Posts Tagged comedy
Year of release: 2017 Directed by Ben Wheatley. Starring Armie Hammer, Brie Larson, Cillian Murphy, Sharlto Copley, and Michael Smiley.
I thought Free Fire would be a fun, fast-paced, if violent, action film in which immoral characters exchange witty insults while revealing flickerings of their shared humanity. I was badly mistaken.
Free Fire supposedly has a run time of an hour and a half. I say supposedly, because I would have sworn I was sitting in the theater a lot longer than that. This thing slogs along through a black market gun deal gone wrong as slowly as the bullet ridden bodies drag themselves through the ultimate Mexican standoff which said deal devolves into. I forget at which point precisely this thought occurred to me, and I never imagined I would say this in my entire life; however, this film would have been a lot better had Quentin Tarantino directed it.
Tarantino making this film might have caused some new problems, namely the already nasty violence may have been slightly nastier (but only slightly), but on the other hand, it would have had a pulse, it would have had witty snappy dialogue, and it would have had characters we care about – or at least characters with memorably fascinating quirks, unlike the nondescript sacks of meat filling each other with lead that occupy the run time here.
Ben Wheatley directs a script he co-wrote with Amy Jump, and the two of them edit as well. I’m not entirely sure edit is the right word, because the incoherent jumble of images is nearly impossible to follow, especially as the script randomly throws new characters into the mix without ever wasting any time on trivialities such as character development. If the goal was to show it’s impossible to tell who’s shooting at whom, I suppose the film succeeds at that, but the aggressive editing doesn’t make us reflect on the cost of violence. Since it’s so much work to keep track of anything going on, it just makes it a relief when bullet bank #4 finally bites the dust – that’s one less thing to keep track of.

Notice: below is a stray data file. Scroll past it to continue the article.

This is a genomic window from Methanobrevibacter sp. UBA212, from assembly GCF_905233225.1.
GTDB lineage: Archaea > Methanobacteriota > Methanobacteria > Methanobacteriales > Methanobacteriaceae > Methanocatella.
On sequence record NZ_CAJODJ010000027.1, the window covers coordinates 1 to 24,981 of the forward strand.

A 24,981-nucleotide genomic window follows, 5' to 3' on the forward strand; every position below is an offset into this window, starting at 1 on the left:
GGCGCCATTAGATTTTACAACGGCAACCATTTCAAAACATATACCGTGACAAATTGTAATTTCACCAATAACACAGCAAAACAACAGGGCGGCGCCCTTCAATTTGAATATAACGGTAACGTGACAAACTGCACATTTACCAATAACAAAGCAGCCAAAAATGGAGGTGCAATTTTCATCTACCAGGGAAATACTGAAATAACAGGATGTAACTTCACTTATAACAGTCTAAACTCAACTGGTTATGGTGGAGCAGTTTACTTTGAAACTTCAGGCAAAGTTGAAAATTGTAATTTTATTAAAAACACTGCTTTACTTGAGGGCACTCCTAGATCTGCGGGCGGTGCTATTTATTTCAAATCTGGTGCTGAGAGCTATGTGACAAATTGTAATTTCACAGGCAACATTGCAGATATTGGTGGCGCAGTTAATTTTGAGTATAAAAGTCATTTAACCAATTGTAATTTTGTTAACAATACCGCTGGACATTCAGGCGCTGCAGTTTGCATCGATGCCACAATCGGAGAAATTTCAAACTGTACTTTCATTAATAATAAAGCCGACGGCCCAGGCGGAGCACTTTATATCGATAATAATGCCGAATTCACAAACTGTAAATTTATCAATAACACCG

On the very light plus side, Armie Hammer actually manages to create a character from the practically non-existent material he’s given to work with. Brie Larson and Cillian Murphy come close as well.
At some point during pre-production, there was definitely a good idea about the dark humor of a ruthless Mexican standoff, with some worthy nods to themes of violence begetting violence and making it impossible to distinguish allies from foes. Sadly, it seems that was the first causality caught in the crossfires of this mess of a film.
Personal Recommendation: D+
Content Advisory: Graphic violence, some of it quite nasty, and frequent obscene language throughout.
Suggested Audience: Adults with discernment
Year of Release: 1998 Directed by Whit Stillman. Starring Kate Beckinsale, Chloë Sevigny, Chris Eigeman, Mackenzie Astin, Matt Keeslar, Tara Subkoff, and Robert Sean Leonard.
As a Catholic, frequenting the sacrament of confession has been a fairly regular aspect of my life. And for the most part, I have spent a good portion of my life confessing the same sins over and over again, despite my best intentions not to continue committing them. I think of that when Charlotte (Kate Beckinsale), who spends a good portion of this film blissfully unaware that she tries to control others’ lives while cattily judging them, reflects on the beauty of Amazing Grace. As she proceeds to sing the first two verses, we see some of the costly consequences of her and her friend Alice’s (Chloë Sevigny) mistakes as well as opportunities for second chances. And after this moment of moral insight, in the next scene, she returns to being a bitch toward her friends.
That mixture of trying and promptly forgetting to try to do what’s right is what gives The Last Days of Disco an endearing balance of comedy, pathos, and insight. As Eve Tushnet wrote:
“There are ways of doing tragedy or satire where it’s about people willfully being awful, but I think my favorite tragedies and satires are about how many important things we botch when we’re trying very hard not to.”